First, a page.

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A child's habitual residence: Where is it and when can it change?

Hetty Gleave considers recent guidance from the Supreme Court in Re: B, which offers a ray of hope for cases of parental child abduction

5 February 2016

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The international movement of children has been a hot topic throughout 2015, particularly in the context of deciding the child's habitual residence, which is always a key factor when dealing with an abduction case. In the recent Supreme Court judgment of Re: B (A Child) (Habitual Residence: Inherent Jurisdiction) [2016] UKSC 4, one of the questions the court was asked to consider was whether the English court retained the power to make orders concerning a child who was now resident abroad following an abduction.

Child abduction

The case concerned a seven-year-old child (B) who had been conceived through NHS fertility treatment. Her father was an anonymous sperm donor and her mother had attended pre-treatment counselling together with her lesbian partner. After B's birth the two women co-parented the child, with the non-biological mother playing a significant role in the child's upbringing, such that she grew up in a home where she considered she had two mothers. Significantly, the non-biological mother had never applied to be a 'legal' parent and so did not have parental responsibility for the child. However, she had a strong bond with the child and was referred to in the proceedings as the child's 'psychological parent'.

Sadly, the relationship between the two women broke down. B remained living with her biological mother, but her 'psychological' mother actively sought to establish a regular pattern of contact with her and, to this end, the two women agreed to attend mediation to see if arrangements could be reached without involving the court. Just before the second mediation session, the biological mother took the child to live permanently in Pakistan, which was her country of origin, without the other mother's knowledge or consent. It was clearly a removal that was planned prior to the first mediation session (which the Supreme Court considered was a 'charade'), but deliberately concealed from the other parent.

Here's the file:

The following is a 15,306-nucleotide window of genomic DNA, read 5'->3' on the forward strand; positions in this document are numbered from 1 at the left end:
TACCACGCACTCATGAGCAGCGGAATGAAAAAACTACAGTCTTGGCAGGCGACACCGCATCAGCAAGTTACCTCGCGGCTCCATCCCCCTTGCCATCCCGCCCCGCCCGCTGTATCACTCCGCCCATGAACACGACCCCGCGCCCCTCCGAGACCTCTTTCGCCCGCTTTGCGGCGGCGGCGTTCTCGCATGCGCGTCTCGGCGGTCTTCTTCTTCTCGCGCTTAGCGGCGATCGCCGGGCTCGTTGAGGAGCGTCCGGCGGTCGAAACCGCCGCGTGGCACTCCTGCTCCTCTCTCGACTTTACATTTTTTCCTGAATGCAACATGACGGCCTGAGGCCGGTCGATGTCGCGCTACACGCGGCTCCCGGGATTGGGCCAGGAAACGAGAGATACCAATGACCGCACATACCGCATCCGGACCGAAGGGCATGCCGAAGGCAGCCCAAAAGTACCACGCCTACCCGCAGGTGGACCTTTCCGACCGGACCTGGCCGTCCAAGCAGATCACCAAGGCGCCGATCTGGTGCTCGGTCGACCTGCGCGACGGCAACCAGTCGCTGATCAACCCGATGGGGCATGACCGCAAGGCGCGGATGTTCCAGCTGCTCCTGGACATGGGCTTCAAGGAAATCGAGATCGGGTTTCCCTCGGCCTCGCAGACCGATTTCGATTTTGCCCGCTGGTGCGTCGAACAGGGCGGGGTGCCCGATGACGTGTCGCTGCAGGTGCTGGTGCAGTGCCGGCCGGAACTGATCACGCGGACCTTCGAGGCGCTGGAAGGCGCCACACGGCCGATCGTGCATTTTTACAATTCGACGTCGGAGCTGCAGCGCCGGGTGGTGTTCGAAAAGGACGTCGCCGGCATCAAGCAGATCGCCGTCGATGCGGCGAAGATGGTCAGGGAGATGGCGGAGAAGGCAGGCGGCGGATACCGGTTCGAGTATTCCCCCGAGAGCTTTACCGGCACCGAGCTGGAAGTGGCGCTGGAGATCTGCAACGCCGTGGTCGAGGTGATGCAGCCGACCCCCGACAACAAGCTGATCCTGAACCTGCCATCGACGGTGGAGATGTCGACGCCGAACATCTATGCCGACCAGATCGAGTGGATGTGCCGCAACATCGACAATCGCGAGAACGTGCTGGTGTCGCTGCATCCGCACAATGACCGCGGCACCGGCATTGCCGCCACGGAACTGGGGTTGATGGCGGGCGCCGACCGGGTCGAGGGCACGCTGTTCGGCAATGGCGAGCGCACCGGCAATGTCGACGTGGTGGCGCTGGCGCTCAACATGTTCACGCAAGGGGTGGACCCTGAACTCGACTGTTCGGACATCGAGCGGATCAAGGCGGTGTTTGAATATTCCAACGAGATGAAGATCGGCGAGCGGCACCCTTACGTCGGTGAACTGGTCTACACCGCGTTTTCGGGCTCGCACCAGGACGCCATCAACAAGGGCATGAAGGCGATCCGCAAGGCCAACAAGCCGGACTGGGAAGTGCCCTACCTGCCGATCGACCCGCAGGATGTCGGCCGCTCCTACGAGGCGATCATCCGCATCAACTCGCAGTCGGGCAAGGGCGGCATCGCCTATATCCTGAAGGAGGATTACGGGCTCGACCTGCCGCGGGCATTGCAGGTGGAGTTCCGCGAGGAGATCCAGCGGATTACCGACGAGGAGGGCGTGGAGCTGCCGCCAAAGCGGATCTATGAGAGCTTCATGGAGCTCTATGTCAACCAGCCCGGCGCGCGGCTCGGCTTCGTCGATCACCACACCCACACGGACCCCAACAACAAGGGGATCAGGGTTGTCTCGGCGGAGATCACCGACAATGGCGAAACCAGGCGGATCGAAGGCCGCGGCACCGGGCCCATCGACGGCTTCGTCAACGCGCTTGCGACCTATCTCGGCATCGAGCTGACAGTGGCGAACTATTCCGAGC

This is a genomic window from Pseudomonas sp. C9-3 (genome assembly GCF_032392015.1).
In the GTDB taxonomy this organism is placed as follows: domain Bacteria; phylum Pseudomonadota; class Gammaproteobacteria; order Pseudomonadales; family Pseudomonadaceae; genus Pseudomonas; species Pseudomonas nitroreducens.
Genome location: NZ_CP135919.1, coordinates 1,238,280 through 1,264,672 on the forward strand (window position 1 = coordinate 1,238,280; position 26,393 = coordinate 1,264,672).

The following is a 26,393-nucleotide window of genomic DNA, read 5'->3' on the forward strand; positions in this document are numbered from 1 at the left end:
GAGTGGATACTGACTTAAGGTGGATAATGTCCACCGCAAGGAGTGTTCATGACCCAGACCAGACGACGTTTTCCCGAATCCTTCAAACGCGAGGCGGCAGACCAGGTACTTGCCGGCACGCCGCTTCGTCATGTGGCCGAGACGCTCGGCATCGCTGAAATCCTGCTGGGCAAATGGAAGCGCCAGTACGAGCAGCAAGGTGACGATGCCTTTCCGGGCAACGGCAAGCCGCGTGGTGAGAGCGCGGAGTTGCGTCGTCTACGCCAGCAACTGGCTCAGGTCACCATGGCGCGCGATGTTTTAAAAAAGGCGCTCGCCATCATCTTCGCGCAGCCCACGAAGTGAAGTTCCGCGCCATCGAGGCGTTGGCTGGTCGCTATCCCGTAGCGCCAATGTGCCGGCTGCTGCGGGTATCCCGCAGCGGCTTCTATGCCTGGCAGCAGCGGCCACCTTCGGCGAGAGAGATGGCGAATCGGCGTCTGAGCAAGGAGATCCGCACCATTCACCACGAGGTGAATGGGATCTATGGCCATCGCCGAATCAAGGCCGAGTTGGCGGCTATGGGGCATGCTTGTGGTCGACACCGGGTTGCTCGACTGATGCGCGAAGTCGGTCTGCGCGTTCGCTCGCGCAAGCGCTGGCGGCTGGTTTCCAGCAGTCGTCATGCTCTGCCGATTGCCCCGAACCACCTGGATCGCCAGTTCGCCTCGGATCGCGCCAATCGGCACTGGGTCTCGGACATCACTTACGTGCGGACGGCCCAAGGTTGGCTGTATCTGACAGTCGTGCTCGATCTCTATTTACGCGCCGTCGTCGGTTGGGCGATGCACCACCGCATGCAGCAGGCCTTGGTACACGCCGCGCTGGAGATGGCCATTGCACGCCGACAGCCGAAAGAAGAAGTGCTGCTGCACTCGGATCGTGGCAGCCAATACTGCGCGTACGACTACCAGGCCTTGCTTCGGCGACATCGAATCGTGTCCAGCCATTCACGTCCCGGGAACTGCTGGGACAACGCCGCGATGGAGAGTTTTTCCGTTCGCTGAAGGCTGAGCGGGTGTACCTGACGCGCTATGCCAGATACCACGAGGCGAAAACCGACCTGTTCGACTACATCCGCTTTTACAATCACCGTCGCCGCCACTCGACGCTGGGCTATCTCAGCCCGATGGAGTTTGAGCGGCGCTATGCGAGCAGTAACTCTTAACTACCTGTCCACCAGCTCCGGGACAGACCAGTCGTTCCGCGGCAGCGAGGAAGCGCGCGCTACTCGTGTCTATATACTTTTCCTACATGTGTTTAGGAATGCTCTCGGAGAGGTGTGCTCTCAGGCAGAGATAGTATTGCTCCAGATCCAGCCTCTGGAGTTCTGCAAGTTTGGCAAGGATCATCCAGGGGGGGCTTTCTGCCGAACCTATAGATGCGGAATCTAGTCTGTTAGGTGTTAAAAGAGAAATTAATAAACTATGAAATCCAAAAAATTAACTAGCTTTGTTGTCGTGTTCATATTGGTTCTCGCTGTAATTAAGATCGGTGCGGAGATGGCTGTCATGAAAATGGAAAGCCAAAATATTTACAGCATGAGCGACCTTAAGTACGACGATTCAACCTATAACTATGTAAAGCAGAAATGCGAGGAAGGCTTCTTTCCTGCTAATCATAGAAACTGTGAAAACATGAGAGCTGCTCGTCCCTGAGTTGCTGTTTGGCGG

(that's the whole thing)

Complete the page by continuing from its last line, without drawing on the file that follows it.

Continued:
After ten days of trying to find B, and believing her to still be in the UK, the left behind mother issued proceedings for, inter alia, shared residence and contact orders in respect of the child. This application depended on showing that the child was habitually resident in England at the time that it was issued. It was not until three months later, having served the biological mother's parents with the applications, that she finally discovered that the child was in Pakistan. She then made a further application to the court under its inherent jurisdiction for the child to be made a ward of court and returned to England, so that this country could conduct a proper welfare investigation into the circumstances of the child's removal and the effect it would have had on her.

Legal remedy